I-I-me-me mine, I-I-me-me mine
I-I-me-me mine, I-I-me-me mine

All I can hear
I me mine, I me mine, I me mine
Even those tears
I me mine, I me mine, I me mine
No-one’s frightened of playing it
Ev’ryone’s saying it
Flowing more freely than wine
All through’ the day I me mine

I-I-me-me mine, I-I-me-me mine
I-I-me-me mine, I-I-me-me mine

All I can hear
I me mine, I me mine, I me mine
Even those tears
I me mine, I me mine, I me mine
No-one’s frightened of playing it
Ev’ryone’s saying it
Flowing more freely than wine
All through’ your life I me mine

Author: Badfinger (Max)

Power Pop fan, Baseball fan, old movie and tv show fan... and a songwriter, bass and guitar player.

24 thoughts on “Beatles – I Me Mine”

  1. Great pick, Max, I love that tune! Also great background – I didn’t know/remember this was the last tune Paul, George and Ringo recorded together.

    Also, while Phil Spector oftentimes gets beaten up over his heavy production of “Let It Be,” obviously, these were the mixes we all first heard and many of us came to love. Without Spector this music possibly wouldn’t have been released, at least not at the time. Can you imagine that?

    That said, I also enjoy listening to “Let It Be…Naked”. To me, “Let It Be”, while not as compelling as “Sgt Pepper”, “Abbey Road” and “Revolver”, still is a masterpiece!

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  2. Good background info on it. I knew it was about ego but didn’t know it kept showing up in yoga texts. Interesting they kept it as-is on the Naked album. Whenever I hear it, I keep expecting to hear that perfect segue into Across the Universe all stripped down. It’s a great experience of contrast and whomever decided to put them in that order was a genius. You know I’m always happy to learn more about my hero, Geo.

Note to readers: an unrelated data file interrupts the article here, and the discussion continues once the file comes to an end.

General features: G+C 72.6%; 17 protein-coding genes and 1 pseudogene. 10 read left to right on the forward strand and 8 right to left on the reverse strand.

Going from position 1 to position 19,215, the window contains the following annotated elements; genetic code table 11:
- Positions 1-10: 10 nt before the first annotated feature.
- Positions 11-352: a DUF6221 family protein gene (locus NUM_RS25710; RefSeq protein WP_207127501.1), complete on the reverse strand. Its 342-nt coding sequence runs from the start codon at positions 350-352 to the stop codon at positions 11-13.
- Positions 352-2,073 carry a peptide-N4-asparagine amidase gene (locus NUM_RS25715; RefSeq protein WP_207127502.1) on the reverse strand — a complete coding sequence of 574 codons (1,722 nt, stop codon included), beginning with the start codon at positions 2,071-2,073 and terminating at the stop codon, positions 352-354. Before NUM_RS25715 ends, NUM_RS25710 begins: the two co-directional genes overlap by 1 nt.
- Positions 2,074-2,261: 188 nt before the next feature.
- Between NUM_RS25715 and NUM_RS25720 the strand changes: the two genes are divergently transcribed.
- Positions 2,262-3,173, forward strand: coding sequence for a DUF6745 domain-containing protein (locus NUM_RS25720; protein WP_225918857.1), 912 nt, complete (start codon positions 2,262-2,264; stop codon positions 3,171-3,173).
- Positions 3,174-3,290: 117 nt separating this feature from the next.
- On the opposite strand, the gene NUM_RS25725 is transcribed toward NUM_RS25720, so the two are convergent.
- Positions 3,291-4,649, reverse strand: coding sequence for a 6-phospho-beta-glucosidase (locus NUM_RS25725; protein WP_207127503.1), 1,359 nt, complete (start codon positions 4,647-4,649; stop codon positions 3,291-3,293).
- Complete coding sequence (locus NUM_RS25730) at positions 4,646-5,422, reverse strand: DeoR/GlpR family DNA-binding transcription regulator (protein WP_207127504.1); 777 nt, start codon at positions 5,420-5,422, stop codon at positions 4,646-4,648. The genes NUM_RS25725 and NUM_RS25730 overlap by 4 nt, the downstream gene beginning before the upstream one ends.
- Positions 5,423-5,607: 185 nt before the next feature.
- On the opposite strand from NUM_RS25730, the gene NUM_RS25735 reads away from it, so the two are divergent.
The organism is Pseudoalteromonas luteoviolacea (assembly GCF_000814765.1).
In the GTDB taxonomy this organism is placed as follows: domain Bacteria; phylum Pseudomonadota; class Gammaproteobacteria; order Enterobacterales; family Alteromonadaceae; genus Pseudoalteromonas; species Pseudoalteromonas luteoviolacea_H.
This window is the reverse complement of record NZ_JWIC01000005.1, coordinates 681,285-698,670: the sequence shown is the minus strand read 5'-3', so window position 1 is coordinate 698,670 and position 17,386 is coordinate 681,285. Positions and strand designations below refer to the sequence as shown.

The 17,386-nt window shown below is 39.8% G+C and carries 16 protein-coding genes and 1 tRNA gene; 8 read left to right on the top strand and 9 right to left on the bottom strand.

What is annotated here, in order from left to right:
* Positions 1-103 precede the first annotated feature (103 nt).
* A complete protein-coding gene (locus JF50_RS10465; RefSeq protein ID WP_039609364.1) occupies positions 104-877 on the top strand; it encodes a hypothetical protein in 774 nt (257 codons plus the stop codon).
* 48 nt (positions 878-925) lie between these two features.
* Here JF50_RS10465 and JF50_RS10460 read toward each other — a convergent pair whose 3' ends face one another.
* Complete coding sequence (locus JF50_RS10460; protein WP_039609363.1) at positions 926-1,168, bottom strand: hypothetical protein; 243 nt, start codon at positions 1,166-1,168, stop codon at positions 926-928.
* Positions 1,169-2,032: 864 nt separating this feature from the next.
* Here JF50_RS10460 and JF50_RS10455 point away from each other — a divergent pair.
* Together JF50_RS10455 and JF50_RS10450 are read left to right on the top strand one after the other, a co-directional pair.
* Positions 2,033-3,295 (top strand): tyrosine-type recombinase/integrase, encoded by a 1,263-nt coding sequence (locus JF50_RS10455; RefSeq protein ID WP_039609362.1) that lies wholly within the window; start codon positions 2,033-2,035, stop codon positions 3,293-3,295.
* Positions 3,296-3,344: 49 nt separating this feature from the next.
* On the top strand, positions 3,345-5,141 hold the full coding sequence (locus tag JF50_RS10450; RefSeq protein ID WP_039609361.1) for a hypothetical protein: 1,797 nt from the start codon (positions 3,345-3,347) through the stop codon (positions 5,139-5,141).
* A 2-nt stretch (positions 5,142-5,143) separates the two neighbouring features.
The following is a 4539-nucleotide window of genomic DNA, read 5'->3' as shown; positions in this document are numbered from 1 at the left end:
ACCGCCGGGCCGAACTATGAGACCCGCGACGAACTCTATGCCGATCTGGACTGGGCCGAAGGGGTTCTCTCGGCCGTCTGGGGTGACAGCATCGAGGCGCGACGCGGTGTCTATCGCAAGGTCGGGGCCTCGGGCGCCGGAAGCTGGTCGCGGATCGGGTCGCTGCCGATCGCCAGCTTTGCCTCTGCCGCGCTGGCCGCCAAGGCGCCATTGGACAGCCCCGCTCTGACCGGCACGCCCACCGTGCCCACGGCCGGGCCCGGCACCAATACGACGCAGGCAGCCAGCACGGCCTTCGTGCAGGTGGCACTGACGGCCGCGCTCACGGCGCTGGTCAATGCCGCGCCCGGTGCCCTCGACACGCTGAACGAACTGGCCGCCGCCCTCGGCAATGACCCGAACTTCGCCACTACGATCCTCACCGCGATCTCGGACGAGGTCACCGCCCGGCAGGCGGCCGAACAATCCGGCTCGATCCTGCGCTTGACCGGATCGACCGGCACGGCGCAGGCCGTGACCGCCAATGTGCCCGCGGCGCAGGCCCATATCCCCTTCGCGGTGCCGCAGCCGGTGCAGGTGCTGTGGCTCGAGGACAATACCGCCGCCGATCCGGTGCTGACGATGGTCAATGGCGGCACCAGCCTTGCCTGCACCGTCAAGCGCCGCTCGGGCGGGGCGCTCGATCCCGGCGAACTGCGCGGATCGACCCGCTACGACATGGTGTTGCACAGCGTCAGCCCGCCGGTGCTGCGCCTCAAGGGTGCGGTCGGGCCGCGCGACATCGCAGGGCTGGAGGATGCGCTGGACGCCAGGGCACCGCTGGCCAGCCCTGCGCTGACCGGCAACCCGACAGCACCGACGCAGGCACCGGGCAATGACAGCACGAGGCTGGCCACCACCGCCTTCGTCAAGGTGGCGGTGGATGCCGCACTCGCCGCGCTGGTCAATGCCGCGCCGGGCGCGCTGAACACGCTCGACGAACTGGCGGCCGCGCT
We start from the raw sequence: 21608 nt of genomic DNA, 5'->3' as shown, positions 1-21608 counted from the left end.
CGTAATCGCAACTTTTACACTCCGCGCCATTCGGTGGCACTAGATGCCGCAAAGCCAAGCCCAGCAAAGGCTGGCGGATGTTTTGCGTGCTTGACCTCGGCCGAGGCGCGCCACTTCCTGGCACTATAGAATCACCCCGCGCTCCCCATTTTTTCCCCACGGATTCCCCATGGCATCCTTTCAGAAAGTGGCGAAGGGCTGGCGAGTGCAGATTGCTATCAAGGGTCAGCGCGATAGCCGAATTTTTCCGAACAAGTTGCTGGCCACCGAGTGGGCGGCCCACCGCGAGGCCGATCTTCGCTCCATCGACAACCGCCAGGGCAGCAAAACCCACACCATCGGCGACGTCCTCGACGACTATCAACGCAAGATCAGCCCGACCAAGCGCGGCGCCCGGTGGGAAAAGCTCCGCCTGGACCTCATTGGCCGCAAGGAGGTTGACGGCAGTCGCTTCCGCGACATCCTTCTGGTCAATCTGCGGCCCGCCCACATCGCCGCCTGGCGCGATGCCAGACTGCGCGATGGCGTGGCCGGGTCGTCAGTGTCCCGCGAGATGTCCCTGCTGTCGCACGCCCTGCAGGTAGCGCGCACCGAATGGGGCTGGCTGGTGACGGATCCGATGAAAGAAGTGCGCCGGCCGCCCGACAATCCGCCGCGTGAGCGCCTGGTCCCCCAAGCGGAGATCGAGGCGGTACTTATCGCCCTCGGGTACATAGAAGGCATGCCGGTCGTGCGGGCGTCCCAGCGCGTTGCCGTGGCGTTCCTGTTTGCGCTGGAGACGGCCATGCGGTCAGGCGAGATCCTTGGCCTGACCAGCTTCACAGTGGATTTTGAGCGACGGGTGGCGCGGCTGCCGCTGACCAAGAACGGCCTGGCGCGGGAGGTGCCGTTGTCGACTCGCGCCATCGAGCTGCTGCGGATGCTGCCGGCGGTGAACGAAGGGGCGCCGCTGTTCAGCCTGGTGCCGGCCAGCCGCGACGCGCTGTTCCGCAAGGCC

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  3. A song that’s grown on me through the years. There’s no second-guessing George Martin & his work with them, but I do think Spector did quite a good job for them at this time too.

    Liked by 1 person

    1. It grew on me also…I didn’t love it when first heard it but yea I really like it now. It’s a clever song. I didn’t hate everything he did but some I did….he went way over the top on The Long and Winding Road….but why oh why did he not include Don’t Let Me Down on the album?

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      1. No it was his…McCartney made the Let It Be Naked album JUST to release the non Spector version of The Long and Winding Road.

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    1. Yes it is…I always liked it a little more than For You Blue although I like John’s slide on whatever he is playing.
      My biggest problem with the original album…and we have talked about this…why did they not have Don’t Let Me Down on the album?

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      1. I heard John as playing a lap steel on “For You Blue.” He really rocked it. As George said, “Elmore James got nothin’ on this, baby.”

        “Don’t Let Me Down” was left off “Let It Be” by Phil Spector, but it was on the “Let It Be… Naked” album (where Paul undid all the damage Spector did to “Let It Be”). It was released as the B side to “Get Back.”

        Liked by 1 person

      2. Yea I loved Let It Be Naked…I bought it the same day it went on sale. That is how it should have sounded. I guess Phil substituted I Me Mine for Don’t Let Me Down. I like Don’t Let Me Down more than Get Back…but that is just me.